JAKARTA, Sept 14 (Reuters) – The markings of a rollercoaster year are plastered over Sutiwet’s small Jakarta restaurant – plastic barriers on the counters, stickers on the glass urging customers to wear masks, and a gallon of water out front for people to wash their hands.
But just as life in the Indonesian capital was starting to return to normal, the city’s 10 million residents are heading into partial lockdown for the second time.
Jakarta’s tightened social restrictions, effective from Monday for two weeks, mean businesses, malls and houses of worship can only operate at limited capacity, while dining in at restaurants and cafes is not allowed.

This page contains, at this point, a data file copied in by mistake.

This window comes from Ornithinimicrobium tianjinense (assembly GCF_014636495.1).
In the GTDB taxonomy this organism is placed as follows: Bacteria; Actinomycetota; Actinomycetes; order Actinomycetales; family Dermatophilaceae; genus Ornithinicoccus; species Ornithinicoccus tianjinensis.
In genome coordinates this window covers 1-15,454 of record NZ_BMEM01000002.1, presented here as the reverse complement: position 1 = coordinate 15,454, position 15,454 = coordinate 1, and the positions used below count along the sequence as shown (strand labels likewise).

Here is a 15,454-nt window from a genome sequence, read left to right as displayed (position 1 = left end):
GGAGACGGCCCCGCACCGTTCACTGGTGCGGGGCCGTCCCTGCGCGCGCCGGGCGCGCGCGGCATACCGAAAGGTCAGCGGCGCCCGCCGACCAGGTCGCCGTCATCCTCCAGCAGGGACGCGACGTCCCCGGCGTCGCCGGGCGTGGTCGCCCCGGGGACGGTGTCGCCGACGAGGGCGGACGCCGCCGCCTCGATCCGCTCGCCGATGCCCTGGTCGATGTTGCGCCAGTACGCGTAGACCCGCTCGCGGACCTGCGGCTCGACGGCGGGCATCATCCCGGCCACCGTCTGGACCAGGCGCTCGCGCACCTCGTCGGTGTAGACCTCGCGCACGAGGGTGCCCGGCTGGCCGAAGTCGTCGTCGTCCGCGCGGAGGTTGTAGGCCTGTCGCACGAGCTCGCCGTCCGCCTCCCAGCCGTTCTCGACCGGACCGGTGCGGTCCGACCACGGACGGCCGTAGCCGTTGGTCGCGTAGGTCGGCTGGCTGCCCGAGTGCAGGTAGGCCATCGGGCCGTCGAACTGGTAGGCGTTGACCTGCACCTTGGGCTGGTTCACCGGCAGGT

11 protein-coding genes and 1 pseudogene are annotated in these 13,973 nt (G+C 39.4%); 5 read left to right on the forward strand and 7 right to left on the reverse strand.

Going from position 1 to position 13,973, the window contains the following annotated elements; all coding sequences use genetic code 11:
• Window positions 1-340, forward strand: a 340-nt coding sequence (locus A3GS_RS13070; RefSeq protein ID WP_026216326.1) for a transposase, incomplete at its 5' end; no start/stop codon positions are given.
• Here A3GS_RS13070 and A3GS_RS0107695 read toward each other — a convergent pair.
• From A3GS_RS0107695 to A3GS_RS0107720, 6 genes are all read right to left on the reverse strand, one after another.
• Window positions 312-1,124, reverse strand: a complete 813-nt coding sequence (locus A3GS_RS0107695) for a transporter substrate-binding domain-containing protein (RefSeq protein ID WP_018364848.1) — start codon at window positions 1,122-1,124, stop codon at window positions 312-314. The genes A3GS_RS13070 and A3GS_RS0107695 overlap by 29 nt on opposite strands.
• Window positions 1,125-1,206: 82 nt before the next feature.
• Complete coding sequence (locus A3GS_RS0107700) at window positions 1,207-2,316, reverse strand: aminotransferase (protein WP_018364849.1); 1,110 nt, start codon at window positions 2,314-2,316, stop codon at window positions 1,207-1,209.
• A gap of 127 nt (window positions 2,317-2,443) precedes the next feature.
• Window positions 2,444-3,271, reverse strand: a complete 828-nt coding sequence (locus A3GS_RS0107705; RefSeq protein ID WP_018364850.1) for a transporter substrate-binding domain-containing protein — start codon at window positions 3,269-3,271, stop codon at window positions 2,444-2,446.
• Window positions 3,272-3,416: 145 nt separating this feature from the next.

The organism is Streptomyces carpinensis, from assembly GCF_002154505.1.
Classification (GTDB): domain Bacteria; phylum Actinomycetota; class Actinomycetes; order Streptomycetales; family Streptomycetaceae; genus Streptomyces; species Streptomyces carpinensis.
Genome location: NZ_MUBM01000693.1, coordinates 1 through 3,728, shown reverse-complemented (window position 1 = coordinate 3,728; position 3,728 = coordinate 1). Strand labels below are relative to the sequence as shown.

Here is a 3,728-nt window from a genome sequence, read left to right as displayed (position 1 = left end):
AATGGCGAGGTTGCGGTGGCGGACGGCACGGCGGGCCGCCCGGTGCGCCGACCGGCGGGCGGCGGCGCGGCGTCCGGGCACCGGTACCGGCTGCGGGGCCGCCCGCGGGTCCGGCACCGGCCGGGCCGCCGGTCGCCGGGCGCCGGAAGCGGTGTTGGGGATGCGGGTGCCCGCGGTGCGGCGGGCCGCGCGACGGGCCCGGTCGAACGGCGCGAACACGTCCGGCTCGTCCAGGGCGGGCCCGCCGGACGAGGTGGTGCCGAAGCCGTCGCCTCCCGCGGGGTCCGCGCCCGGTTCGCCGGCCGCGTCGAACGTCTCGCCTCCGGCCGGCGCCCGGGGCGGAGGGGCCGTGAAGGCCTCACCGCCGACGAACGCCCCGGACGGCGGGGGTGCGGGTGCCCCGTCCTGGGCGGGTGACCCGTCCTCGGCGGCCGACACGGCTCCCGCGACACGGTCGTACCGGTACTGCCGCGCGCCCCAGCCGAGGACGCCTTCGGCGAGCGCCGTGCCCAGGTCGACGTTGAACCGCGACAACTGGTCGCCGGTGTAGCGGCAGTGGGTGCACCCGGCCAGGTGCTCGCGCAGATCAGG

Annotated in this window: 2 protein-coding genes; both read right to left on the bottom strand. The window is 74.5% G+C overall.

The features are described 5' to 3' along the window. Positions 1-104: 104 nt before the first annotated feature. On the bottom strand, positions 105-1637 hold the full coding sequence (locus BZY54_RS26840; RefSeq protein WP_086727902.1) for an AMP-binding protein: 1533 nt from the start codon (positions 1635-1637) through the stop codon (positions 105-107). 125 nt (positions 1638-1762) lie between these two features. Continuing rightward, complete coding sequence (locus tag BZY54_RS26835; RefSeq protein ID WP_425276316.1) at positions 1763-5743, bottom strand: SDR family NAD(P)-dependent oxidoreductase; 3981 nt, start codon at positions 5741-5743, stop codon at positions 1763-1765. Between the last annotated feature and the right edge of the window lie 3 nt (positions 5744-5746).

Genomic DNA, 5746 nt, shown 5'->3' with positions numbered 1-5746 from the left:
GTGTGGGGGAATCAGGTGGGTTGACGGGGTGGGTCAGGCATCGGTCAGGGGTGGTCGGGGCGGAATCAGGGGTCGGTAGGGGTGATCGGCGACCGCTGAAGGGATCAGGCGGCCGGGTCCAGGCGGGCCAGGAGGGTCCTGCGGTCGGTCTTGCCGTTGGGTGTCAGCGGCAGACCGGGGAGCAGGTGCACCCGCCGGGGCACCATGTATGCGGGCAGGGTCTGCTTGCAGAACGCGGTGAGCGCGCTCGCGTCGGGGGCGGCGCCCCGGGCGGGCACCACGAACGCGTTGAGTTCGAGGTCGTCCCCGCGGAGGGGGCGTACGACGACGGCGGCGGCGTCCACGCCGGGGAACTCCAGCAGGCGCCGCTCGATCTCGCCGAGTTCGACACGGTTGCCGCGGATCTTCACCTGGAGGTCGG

Small business owners such as Sutiwet, who like many Indonesians goes by only one name, are bracing themselves for the economic impact.
“We almost managed to survive the first round of large-scale social restrictions, and here comes another one,” Sutiwet, 45, told Reuters.